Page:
Take Five

By George Rose

October 7, 2009

They are all within one degree of Kevin Bacon.

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Death of a Salesman (1985 – TV)

There are many incarnations of Death of a Salesman. My personal favorite is video of a theater production that I watched back in college during a Theater and Society class I took. However, for the sake of this article, I will recommend an easier version for you to find at the rental store (or Netflix, or for download). I feel compelled to suggest this title because I spent most of today (Monday, October 5th) going on two different job interviews. Both jobs were found on Monster.com and seemed like great jobs. That was until I went to the interview and found out the positions were for door-to-door "lead generators." Are you kidding me? People that aren't Jehovah's Witnesses still go door to door? The sad thing is their online application stressed "no telemarketing, no cold calls!" As a college marketing major, I must say that was probably the worst misleading advertising I had ever seen. It's only okay to promote the absence of an unattractive job attribute when there isn't one present that's drastically less appealing! I guess this recession is allowing any shady business model to succeed.

In any case, after spending the entire day driving between these two interviews (both were an hour away from my house, but in opposite directions), I couldn't help but feel like Death of a Salesman's Willie Lohman (Emmy winner Dustin Hoffman). No, I wasn't actually a traveling salesman but I sure did travel a lot for one day and the jobs I accidentally interviewed for were bogus sales pitch positions. Either way, Willie Lohman hated his life and wanted to kill himself. I understood why before but now I truly feel his pain. Granted, I don't have a wife (played by Kate Reid) or two sons (Emmy winner John Malkovich and Stephen Lang) adding to my stress, but my family is no walk in the park. Everyone is stressed and everyone feels the weight of this disappointing economy and job market. However, watching Willie's family deal with the realization that he wants to kill himself is both breathtaking and heartbreaking.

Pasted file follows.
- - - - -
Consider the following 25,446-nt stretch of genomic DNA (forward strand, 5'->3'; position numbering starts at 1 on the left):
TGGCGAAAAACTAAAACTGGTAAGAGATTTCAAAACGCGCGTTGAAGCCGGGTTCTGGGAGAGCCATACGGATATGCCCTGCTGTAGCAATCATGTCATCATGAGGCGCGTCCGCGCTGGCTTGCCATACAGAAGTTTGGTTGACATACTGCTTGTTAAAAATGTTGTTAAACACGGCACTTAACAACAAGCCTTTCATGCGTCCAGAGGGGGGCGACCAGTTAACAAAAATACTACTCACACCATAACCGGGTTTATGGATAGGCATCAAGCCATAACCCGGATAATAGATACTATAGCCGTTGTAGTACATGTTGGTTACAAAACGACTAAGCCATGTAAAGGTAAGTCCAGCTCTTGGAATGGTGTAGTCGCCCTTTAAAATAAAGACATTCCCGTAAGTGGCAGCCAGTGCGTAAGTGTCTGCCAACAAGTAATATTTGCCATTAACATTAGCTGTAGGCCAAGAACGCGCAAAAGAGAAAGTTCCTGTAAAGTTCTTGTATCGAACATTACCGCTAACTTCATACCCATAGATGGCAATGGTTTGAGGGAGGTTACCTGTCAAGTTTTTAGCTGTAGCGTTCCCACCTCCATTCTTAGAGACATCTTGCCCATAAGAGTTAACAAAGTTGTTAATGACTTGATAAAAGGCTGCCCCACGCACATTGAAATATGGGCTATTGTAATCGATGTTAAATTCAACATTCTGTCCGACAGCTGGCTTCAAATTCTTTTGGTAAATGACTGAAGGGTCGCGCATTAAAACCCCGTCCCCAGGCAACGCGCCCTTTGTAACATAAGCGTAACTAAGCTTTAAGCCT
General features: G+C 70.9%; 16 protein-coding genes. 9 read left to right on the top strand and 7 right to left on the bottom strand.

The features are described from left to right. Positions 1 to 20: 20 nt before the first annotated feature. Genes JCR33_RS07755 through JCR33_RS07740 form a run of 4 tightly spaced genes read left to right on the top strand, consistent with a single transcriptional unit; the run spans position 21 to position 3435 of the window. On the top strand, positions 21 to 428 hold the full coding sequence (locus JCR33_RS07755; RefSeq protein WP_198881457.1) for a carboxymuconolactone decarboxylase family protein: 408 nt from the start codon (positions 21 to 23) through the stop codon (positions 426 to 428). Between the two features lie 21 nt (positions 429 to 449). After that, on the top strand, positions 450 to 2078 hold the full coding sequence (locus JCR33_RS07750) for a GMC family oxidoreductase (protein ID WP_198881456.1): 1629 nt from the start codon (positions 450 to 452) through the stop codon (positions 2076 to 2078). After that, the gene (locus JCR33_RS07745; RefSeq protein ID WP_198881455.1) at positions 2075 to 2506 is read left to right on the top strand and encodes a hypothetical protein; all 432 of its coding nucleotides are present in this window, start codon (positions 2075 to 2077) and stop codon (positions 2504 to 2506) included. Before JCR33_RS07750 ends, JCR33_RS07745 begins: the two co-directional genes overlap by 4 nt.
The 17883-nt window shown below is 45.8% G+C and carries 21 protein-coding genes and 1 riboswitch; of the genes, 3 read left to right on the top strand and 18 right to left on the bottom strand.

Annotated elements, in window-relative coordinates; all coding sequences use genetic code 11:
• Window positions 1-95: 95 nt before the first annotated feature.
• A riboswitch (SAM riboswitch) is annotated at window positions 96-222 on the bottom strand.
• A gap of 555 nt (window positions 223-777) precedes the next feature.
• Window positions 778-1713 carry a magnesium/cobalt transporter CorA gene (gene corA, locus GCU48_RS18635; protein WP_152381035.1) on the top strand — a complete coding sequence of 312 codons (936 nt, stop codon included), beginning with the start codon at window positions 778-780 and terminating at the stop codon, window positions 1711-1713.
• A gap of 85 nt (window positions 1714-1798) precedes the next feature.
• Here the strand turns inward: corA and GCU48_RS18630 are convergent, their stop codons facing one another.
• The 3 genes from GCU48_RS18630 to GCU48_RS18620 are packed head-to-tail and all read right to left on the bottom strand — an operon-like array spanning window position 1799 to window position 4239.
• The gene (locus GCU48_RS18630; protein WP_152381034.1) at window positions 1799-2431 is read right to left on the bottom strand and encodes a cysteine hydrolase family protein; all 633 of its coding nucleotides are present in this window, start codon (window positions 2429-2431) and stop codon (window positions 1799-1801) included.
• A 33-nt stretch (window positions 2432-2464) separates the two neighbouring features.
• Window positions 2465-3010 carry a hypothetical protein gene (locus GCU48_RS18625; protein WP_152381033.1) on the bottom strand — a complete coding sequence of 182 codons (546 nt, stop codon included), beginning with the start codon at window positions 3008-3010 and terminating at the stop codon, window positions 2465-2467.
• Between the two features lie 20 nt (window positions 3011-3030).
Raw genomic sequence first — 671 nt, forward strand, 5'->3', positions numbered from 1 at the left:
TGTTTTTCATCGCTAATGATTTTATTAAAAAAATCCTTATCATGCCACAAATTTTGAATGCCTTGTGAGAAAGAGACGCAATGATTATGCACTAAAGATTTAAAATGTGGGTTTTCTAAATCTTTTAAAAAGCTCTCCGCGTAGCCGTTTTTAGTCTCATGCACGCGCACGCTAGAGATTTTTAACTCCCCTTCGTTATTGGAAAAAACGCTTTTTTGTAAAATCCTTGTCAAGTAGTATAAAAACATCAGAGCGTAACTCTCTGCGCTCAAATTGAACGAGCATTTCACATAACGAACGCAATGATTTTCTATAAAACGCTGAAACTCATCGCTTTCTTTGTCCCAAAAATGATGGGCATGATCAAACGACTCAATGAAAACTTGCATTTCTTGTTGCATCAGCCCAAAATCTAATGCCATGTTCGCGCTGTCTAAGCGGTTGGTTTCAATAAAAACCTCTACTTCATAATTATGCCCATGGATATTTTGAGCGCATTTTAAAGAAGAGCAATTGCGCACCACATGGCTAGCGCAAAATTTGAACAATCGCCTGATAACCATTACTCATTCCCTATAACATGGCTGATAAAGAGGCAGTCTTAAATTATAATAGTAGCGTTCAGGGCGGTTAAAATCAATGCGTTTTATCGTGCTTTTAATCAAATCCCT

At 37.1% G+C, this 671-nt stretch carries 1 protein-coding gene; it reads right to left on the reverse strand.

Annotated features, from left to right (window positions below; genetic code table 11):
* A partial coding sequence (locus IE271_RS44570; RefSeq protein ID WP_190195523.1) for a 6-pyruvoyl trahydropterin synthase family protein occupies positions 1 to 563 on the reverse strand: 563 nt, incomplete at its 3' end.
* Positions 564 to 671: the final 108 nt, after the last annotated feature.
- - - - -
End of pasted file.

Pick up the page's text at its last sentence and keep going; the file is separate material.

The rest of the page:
No matter what incarnation of the story you watch (movie, TV or play) you are bound to enjoy the story. Death of a Salesman is a classic! Even I'm willing to admit that and you should know how much I hate the idea of the term "classic." During my first interview today, one of the hiring managers asked me if I would mind doing the door-to-door lead generation. I had no intention of taking the job but to avoid confrontation I told him, "It's not like I'll be doing this forever. I'm no Willie Lohman!" He actually got the joke and laughed! Then I said I would see them for the second round of interviews on Wednesday and proceeded to throw out his business card as soon as I got to the parking lot. The point is, this story truly is a classic in all senses of the word: people of multiple generations understand the story, share common interest in it, and each have their own modern, updated incarnation of it to enjoy. This recommendation is for all you Willie Lohmans in the world. May you rest in peace. I hate to say it but I'd rather be jobless than be you.

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